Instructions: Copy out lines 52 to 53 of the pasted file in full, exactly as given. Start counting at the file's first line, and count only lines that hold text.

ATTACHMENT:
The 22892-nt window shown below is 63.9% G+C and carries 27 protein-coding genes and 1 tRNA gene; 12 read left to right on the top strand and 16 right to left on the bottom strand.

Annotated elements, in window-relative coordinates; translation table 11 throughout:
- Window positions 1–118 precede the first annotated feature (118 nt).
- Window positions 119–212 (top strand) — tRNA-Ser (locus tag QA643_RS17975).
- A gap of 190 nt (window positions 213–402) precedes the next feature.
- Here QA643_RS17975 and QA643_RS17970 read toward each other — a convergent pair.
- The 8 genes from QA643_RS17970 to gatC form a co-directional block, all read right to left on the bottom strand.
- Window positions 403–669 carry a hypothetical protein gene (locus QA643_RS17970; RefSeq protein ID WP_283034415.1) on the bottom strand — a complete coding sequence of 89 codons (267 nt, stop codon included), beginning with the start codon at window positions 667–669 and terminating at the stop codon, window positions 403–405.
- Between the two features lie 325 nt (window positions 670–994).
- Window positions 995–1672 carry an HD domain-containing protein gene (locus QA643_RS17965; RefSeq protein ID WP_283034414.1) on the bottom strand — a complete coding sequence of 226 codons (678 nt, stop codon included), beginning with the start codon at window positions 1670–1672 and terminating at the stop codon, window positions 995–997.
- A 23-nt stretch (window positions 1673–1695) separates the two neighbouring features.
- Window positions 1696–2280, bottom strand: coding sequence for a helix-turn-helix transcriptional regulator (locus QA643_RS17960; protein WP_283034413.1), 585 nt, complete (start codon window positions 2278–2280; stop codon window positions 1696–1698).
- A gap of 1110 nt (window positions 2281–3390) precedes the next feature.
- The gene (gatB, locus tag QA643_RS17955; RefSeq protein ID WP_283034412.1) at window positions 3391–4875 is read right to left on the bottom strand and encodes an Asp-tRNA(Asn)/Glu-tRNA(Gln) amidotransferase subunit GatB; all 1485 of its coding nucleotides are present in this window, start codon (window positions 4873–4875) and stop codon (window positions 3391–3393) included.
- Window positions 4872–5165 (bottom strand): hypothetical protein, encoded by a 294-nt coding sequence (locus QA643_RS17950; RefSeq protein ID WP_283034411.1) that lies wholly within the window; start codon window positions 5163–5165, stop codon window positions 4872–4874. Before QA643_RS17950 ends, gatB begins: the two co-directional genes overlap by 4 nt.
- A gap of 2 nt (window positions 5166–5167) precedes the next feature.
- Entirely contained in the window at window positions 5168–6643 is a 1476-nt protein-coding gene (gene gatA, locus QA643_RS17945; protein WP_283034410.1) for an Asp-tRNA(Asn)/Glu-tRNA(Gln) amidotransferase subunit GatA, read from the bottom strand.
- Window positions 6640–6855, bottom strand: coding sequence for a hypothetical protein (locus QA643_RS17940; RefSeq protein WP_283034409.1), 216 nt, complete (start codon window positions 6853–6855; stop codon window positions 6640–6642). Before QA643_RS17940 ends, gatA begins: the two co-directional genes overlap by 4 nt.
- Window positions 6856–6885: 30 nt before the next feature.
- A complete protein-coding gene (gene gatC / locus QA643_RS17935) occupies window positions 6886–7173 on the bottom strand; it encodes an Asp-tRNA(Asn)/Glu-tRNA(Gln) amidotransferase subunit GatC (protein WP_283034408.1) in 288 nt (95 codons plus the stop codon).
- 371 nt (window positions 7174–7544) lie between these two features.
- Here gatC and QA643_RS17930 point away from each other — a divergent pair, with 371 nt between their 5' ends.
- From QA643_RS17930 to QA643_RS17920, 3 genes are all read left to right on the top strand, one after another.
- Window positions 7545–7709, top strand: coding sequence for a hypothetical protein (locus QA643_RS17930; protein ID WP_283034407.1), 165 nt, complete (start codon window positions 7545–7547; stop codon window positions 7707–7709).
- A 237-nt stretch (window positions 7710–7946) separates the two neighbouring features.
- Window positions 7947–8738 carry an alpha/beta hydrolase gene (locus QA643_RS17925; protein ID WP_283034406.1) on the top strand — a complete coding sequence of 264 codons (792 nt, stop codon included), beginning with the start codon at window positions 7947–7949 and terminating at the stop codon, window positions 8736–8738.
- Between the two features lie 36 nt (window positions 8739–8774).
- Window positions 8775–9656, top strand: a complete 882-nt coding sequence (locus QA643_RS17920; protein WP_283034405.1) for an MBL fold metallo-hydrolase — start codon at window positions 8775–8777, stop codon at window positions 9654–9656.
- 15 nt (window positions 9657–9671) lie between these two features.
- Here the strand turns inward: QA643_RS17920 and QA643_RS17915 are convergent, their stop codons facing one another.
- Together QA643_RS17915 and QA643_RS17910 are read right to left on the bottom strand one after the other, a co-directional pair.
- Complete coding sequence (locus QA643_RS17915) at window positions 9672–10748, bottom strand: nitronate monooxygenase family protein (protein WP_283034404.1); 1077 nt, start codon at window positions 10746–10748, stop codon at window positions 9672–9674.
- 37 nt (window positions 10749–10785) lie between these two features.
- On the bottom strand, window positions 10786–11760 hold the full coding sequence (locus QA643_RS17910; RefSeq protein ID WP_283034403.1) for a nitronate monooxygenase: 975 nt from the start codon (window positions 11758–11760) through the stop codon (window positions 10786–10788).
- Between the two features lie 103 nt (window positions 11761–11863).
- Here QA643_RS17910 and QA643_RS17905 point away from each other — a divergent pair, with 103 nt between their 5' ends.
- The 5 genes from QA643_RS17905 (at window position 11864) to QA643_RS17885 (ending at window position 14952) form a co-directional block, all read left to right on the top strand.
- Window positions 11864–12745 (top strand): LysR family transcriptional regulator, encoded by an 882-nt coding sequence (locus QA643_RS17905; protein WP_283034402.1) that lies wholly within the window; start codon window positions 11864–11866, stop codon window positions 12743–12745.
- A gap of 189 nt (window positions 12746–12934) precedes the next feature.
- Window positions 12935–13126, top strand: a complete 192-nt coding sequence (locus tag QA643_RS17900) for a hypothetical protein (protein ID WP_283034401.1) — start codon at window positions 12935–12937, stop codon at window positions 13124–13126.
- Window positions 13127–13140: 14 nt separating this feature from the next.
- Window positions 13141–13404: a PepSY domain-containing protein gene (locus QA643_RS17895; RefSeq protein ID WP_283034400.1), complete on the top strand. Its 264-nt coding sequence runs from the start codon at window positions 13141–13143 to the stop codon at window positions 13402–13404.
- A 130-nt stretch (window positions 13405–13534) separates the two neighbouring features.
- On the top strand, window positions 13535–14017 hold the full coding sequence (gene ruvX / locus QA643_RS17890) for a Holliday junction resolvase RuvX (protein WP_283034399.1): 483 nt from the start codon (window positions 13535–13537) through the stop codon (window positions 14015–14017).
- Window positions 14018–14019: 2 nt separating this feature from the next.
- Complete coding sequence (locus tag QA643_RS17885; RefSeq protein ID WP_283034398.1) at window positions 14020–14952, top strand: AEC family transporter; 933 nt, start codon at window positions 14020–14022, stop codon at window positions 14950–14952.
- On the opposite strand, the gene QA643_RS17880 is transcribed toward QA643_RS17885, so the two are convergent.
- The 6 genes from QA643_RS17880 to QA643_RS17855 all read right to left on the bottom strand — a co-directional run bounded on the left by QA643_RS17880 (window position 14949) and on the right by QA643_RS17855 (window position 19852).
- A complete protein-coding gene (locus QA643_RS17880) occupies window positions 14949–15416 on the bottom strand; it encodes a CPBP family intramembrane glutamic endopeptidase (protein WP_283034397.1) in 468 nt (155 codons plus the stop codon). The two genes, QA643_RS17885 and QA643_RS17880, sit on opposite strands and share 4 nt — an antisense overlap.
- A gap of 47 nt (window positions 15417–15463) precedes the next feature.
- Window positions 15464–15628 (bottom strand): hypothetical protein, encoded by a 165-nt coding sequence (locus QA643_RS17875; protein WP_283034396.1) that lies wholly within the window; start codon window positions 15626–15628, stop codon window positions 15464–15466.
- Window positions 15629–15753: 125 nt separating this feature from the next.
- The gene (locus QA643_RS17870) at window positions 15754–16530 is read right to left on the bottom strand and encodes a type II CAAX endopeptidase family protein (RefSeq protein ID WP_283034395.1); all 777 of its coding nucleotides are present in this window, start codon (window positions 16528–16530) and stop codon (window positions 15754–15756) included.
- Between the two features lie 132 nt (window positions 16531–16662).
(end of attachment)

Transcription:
- Window positions 15629–15753: 125 nt separating this feature from the next.
- The gene (locus QA643_RS17870) at window positions 15754–16530 is read right to left on the bottom strand and encodes a type II CAAX endopeptidase family protein (RefSeq protein ID WP_283034395.1); all 777 of its coding nucleotides are present in this window, start codon (window positions 16528–16530) and stop codon (window positions 15754–15756) included.